PROKOFIEV: Piano Concerto No. 2 in G minor, Op. 15. RAVEL: Piano Concerto
PROKOFIEV: Piano Concerto No. 2 in G minor, Op. 15. SHOSTAKOVICH:
Piano Concerto No. 1 in C minor, Op. 35. CHASINS: Three Chinese Pieces.
Toccata. STRAVINSKY: Circus Polka. BEETHOVEN: Bagatelle in G minor, Op.
119 No. 1.
HUMMEL: Le retour de Londres - Grand Rondeau brillant, Op. 127. Variations
and Finale in B flat, Op. 115. Oberons Zauberhorn, Op. 116. Variations
in F, Op. 97.
MOZART: Piano Concerto No. 24 in C minor, K. 491. Piano Concerto
No. 27 in B flat, K. 595. WEBER: Konzertstück in F minor, Op. 79.
BEETHOVEN: Piano Concerto No. 5 in E flat, Op. 73 "Emperor."
CHOPIN: Nocturne in C# minor, Op. Posth. Waltz in E minor, Op. Posth.
CHOPIN: Sonata No. 3 in B minor, Op. 58. Nocturne in B flat minor, Op.
9 No. 1. Ballade No. 4 in F minor, Op. 52. Fantaisie-Impromptu in C#
minor, Op. 66. Prelude in D flat and G minor, Op. 28 Nos. 15 and 21.
Polonaise in C minor, Op. 42 No. 2. Waltz in F minor, Op. 70 No. 2. Waltz
in C# minor, Op. 64 No. 2
Composed in 1913, Prokofiev's Piano Concerto No. 2 was reconstructed
by the composer ten years later, of necessity as the score was lost—how
fascinating it would be to hear the original version—was it wilder, more
diabolic? We'll never know. In March 2001 I saw Arcady
Volodos perform it with the Baltimore Symphony, and since then have
heard air-checks of several other performances by him—all stunning,
each slightly different. There is an air-check of Evgeny Kissin
with Yuri Temirkanov on the podium from the about a decade ago from
the Proms—surely one of the best performances ever—which whets the appetite
projected recording of the concerto (along with No. 3) for EMI with
the Philharmonia conducted by Vladimir Ashkenazy. Although magnificently
played, this new DGG live recording of Concerto No. 2 from May 2007
Yundi Li isn't
the dazzling standard set by Volodos and Kissin, lacking that
extra bit of fire and steely brilliance so essential in this score. Nor
does Shura Cherkassky in his recording made in London's Abbey Road Studios November
15-16, 1954 and April 5, 1955. It indeed would be intriguing to know
what parts were redone in the later session. Cherkassky's Scherzo is
slow-motion compared with Li's (2:41/2:17), as well as Volodos and Kissin.
Johann Nepomuk Hummel (1778-1837) was so impressed by Weber's Oberon that he wrote a major fantasy for piano and orchestra based on the familiar horn theme of the opera. The five sections include many horn calls and virtuoso writing for the soloist. Hummel's music is always melodic and inventive, and in addition to Oberons Horn (sometimes called Oberons Zauberhorn), we have two major sets of variations, and Le retour de Londres, composed 1833 written to celebrate Hummel's return to that city for the first time in 40 years. Pianist Christopher Hinterhuber tosses off all of this music with the greatest of ease and style, strongly supported by the excellent Swedish orchestra conducted by Uwe Grodd. Naxos' audio is, as usual, first-rate.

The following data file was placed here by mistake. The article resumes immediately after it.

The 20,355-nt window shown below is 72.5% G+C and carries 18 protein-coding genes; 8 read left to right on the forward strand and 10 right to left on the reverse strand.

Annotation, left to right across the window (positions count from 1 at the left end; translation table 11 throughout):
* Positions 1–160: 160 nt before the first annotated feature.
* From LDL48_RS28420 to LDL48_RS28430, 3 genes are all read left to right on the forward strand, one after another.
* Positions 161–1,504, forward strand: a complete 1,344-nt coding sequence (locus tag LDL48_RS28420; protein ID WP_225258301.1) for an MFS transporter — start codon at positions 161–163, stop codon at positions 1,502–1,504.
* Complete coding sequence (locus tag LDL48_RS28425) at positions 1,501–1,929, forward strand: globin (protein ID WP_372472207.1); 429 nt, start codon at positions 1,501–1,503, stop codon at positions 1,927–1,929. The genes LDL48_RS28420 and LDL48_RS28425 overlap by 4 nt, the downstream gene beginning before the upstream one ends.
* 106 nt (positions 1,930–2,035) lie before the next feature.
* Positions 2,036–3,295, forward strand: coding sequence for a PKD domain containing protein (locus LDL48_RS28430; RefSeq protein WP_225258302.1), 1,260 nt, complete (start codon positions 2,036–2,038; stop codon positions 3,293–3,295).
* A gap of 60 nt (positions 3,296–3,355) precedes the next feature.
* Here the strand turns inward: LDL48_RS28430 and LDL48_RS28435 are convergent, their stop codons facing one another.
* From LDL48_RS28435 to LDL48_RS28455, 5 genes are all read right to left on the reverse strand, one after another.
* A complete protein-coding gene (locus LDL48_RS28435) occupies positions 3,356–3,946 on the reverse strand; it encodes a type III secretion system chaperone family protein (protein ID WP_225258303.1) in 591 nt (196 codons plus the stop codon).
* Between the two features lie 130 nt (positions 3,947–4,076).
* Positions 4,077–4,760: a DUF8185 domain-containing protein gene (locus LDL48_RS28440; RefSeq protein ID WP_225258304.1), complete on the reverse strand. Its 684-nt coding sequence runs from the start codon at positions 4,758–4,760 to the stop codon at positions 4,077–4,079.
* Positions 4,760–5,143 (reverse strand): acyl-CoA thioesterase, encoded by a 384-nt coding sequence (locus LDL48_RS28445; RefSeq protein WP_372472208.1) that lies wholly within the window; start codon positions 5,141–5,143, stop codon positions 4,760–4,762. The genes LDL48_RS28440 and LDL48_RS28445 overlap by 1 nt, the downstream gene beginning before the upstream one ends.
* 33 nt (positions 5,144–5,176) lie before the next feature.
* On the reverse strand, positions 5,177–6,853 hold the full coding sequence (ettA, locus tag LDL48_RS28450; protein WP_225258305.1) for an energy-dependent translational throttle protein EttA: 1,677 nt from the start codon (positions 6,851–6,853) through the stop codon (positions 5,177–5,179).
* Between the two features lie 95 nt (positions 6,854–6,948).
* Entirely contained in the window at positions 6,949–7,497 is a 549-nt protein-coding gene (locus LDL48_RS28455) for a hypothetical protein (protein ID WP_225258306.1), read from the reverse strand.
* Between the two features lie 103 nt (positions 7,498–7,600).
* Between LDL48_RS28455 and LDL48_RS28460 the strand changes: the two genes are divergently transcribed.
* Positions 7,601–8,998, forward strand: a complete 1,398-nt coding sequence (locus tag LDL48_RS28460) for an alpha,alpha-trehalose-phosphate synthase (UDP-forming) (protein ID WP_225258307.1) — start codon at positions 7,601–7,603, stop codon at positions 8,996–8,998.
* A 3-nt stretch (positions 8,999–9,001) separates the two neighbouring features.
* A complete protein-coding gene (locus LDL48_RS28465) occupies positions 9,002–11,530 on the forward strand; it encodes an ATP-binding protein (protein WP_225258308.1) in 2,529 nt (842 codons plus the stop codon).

A gem is the Medici Arts issue of Mozart and Weber played by Robert Casadesus in live recordings from Cologne. Casadesus recorded all of these works commercially, but these live performances are remarkable, and very well recorded. George Szell, with whom the pianist recorded both of these concertos commercially (No. 24 twice), is the perfect accompanist. Concerto No. 24 was recorded June 27, 1960, No. 27, September 8, 1958, the Weber, a Casadesus showpiece, March 3, 1954. Recommended!
Pianist Walter Hautzig was born in 1921 in Vienna and came to the United States in 1939. His teachers included Artur Schnabel. Hautzig won many prizes and awards, concertizing extensively throughout the world and made many recordings, although few of these remain in the catalog. He was Professor of Piano at Peabody Conservatory of Johns Hopkins University in Baltimore from 1960 to 1987 (a position held since then by Leon Fleisher) and continues to teach master classes and give occasional concerts. Americus Records (www.americuscd.com) has issued two recent recordings. The first is a Chopin collection recorded in February 2006 in Norway, featuring the Sonata No. 3 and Ballade No. 4 along with several shorter works. The second is a live concert performance of Beethoven's Piano Concerto No. 5 recorded on the occasion of Hautzig's 85th birthday November 20, 2006 with the Jerusalem Academy Orchestra conducted by Ilan Schul. The Beethoven CD contains two short Chopin encores, and a brief, touching closing commentary by the pianist. Hautzig's performances reflect his lifetime of devotion to music. There's no question that in previous years he probably would have played the Emperor with a touch more bravura, and doubtless the scherzo from the Chopin sonata would have been less cautious, but what is heard here is quite remarkable, a memento of a legendary elder statesman in the pianistic world.
R.E.B. (December 2007)